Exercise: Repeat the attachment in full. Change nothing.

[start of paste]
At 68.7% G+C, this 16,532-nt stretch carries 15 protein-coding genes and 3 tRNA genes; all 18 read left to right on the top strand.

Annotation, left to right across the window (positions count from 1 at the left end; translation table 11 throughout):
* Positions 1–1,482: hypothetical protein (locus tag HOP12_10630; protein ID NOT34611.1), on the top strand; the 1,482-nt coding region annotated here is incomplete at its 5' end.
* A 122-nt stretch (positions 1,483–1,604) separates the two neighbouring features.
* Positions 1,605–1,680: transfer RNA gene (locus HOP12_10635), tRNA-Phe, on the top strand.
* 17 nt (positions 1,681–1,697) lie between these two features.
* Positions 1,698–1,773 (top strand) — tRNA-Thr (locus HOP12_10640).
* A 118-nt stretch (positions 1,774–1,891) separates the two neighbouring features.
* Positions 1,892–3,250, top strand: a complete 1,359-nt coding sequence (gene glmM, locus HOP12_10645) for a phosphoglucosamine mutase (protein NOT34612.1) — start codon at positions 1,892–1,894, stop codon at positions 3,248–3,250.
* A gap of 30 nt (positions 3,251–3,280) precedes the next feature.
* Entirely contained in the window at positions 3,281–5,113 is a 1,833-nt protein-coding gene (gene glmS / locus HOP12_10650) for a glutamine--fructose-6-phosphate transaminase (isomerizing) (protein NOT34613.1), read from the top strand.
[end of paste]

At 68.7% G+C, this 16,532-nt stretch carries 15 protein-coding genes and 3 tRNA genes; all 18 read left to right on the top strand.

Annotation, left to right across the window (positions count from 1 at the left end; translation table 11 throughout):
* Positions 1–1,482: hypothetical protein (locus tag HOP12_10630; protein ID NOT34611.1), on the top strand; the 1,482-nt coding region annotated here is incomplete at its 5' end.
* A 122-nt stretch (positions 1,483–1,604) separates the two neighbouring features.
* Positions 1,605–1,680: transfer RNA gene (locus HOP12_10635), tRNA-Phe, on the top strand.
* 17 nt (positions 1,681–1,697) lie between these two features.
* Positions 1,698–1,773 (top strand) — tRNA-Thr (locus HOP12_10640).
* A 118-nt stretch (positions 1,774–1,891) separates the two neighbouring features.
* Positions 1,892–3,250, top strand: a complete 1,359-nt coding sequence (gene glmM, locus HOP12_10645) for a phosphoglucosamine mutase (protein NOT34612.1) — start codon at positions 1,892–1,894, stop codon at positions 3,248–3,250.
* A gap of 30 nt (positions 3,251–3,280) precedes the next feature.
* Entirely contained in the window at positions 3,281–5,113 is a 1,833-nt protein-coding gene (gene glmS / locus HOP12_10650) for a glutamine--fructose-6-phosphate transaminase (isomerizing) (protein NOT34613.1), read from the top strand.